Philippine tourism development today has taken a major leap forward by incorporating agricultural and environmental activities into its programs that encourage active involvement and participation of people and their communities. Specifically, these are the agri-tourism and eco-tourism endeavors of institutions, organizations, local government units, or even individuals who use technologies generated and developed out of agricultural research and development (R&D) and protection and conservation practices on the environment as a profitable activities for tourists, including its aesthetic valuation.
In the Department of Agriculture (DA), agri-tourism is a welcome initiative that opened doors for development. Although this has been going on for several years, R&D breakthroughs are the key factors that made the fusion of these two broad areas to jointly address social and economic development. agri-tourism integrates the gains of research and development, particularly the innovative and modern technologies that produce quality products. These technologies vary from protective and precision agriculture, organic agriculture, food processing and development, agricultural information and communications management, and even biotechnology.
Furthermore, agri-tourism sets the inclusion of community activities to show the beauty of agricultural landscape which attracts educational tours for students, local government officials and even researchers with interest in these developments. This is the reason why innovative Agri-tourism is now the by-word for researchers and development practitioners who realized that there are still rppm for improvement and enhance this new field of study especially incorporating the important role of high-value commercial crops.
The agri-tourism activities
Over the years, Philippine Agri-tourism has changed in perspective and directions. Before, local areas simply provided a picturesque depiction of things to be expected and what could be offered in terms of the agricultural produce in the locality. They sell and promote these for monetary gains.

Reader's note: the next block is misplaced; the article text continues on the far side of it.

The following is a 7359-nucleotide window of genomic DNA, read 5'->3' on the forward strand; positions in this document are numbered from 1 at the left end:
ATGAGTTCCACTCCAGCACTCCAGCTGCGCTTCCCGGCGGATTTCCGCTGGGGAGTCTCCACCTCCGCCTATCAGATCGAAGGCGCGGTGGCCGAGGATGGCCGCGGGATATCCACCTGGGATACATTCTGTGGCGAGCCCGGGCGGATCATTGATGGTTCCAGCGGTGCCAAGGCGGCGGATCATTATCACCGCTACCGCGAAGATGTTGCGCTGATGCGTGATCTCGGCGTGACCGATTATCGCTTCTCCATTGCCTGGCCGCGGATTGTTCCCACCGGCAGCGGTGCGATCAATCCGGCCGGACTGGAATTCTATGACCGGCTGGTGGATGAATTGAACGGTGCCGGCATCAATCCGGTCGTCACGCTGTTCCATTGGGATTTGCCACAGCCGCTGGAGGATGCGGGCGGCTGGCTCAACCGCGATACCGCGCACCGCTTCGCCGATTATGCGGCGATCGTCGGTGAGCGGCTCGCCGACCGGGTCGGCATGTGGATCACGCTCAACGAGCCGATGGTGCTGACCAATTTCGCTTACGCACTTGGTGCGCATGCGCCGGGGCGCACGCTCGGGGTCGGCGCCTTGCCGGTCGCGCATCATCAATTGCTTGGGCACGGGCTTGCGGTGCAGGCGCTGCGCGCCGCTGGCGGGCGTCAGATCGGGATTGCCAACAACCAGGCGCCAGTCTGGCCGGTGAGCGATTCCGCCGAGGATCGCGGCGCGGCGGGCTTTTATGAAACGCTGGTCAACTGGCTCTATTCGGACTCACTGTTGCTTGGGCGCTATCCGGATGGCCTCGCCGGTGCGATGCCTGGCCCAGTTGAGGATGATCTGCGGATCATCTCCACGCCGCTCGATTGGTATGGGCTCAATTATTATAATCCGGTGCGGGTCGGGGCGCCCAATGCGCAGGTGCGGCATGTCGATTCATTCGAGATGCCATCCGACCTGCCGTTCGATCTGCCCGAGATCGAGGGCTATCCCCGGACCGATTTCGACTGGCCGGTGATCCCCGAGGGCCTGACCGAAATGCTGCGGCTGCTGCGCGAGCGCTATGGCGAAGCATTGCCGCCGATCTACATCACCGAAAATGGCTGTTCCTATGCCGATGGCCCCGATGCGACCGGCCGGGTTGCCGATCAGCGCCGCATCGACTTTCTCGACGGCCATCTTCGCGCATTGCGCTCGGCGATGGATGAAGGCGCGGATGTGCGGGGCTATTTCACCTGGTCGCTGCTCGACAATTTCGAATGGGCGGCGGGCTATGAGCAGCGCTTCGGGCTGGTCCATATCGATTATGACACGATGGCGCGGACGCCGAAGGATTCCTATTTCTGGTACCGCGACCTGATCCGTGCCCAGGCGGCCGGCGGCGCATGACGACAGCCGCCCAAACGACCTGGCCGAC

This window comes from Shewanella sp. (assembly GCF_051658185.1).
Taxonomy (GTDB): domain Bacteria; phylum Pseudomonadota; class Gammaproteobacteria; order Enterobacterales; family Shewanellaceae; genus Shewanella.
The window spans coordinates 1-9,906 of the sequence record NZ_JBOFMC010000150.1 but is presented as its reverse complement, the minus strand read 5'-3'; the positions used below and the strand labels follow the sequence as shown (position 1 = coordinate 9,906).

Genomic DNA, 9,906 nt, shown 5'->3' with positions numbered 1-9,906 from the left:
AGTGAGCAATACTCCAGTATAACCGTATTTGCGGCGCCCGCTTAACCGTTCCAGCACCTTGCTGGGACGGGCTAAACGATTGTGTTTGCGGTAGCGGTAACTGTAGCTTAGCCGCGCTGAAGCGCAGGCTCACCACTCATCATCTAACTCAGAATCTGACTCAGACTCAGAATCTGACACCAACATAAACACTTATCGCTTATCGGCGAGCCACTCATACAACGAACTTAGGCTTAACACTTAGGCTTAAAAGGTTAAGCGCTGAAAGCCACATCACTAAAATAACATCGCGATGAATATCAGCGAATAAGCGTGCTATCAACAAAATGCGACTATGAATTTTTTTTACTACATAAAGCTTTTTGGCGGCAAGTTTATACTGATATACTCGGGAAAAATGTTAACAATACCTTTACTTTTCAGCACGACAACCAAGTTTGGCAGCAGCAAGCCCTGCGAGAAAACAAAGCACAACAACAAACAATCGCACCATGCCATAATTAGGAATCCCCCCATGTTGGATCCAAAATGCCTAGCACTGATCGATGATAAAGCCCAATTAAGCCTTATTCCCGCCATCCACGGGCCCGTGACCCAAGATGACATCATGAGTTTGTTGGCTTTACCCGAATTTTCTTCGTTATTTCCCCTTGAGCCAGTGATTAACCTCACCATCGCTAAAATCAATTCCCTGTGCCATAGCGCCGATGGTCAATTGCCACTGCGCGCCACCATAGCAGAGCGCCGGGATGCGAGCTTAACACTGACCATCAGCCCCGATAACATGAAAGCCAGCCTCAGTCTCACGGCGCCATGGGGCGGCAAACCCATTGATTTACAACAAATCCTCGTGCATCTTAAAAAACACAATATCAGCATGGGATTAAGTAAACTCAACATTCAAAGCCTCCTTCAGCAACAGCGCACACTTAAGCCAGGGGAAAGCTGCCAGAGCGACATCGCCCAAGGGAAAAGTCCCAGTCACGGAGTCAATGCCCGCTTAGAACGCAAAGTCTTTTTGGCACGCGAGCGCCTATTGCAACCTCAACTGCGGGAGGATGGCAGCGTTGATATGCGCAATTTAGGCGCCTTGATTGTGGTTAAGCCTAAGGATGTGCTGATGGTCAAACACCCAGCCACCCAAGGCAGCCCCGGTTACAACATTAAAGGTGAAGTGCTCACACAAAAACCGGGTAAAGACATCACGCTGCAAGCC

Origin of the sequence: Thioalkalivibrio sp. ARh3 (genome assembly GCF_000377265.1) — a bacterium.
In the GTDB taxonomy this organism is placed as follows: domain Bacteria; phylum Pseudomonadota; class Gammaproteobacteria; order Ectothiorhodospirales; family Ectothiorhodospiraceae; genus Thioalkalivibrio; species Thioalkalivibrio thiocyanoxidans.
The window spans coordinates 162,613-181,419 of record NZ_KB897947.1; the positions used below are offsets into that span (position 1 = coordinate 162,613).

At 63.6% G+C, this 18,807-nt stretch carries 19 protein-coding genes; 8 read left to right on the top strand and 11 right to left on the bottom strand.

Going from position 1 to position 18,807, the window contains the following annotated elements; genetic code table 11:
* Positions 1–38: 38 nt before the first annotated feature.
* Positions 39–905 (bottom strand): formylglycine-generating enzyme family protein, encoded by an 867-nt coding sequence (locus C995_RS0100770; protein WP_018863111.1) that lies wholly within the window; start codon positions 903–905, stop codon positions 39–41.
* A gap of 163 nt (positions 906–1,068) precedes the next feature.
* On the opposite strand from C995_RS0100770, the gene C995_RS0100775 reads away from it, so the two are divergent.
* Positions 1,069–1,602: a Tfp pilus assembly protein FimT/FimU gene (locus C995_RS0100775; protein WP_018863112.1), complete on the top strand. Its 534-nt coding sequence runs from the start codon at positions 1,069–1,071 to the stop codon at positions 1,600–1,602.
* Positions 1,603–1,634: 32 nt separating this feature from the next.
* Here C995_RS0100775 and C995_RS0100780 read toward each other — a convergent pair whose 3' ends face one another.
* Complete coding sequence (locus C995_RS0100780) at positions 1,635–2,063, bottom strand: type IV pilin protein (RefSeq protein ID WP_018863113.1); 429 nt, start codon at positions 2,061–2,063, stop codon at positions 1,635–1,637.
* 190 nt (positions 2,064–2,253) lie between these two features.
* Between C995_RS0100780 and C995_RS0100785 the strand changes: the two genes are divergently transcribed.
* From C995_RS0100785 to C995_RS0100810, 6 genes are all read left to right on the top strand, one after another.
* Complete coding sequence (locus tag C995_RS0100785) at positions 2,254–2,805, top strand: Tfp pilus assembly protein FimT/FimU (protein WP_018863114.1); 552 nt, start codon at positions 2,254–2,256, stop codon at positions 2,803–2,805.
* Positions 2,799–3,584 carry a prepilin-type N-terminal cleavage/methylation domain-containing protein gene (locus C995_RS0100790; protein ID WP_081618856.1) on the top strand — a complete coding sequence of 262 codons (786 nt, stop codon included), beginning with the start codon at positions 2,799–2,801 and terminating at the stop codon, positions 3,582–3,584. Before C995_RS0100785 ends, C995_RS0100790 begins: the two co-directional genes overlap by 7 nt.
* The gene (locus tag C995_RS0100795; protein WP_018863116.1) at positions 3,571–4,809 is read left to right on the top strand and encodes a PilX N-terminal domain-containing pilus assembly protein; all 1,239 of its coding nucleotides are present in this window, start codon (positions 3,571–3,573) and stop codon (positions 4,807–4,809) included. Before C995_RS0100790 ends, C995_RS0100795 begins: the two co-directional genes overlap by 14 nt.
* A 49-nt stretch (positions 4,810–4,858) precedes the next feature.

Nowadays, a major shift and upgrades were done by incorporating interactive activities wherein tourists could be part of the agricultural activities while appreciating the value of the produce. How is this done?
Most of the country’s agricultural production areas now integrate production management activities with tourism activities. Notable Agri-tourism activities in the country which highlights high-value commercial crops include Baguio’s Panagbenga – Flower Festival held every February, La Trinidad’s Strawberry Festival in March, Benguet’s Adivay Festival which highlights vegetables and rootcrops in November, Kidapawan City’s Durian Festival in August, Guimaras Mango Festival in April, and Camiguin’s Lanzones Festival in October. All of these sites and other tourist destinations made sure that the latest and innovative agricultural technologies are integrated in their tourism programs and interactive activities of communities as part of the tourist itinerary.
The interactive Agri-tourism activity initially started in the municipality of La Trinidad, Benguet over two decades ago. However, there was no formal documentation and descriptions during those times but the local people and communities already were into its practice and activities. This is normally observed during the summer season when local farmers encourage tourists to be involved in vegetable harvesting, strawberry picking, and even ubi processing, to name a few. The main goal of the activity is to encourage tourists to experience actual agricultural activities while appreciating the value of the farmers’ produce. At the same time, it encourages interaction between the farmers and tourists, especially on the commodity production management system as a vehicle for information sharing and technology transfer.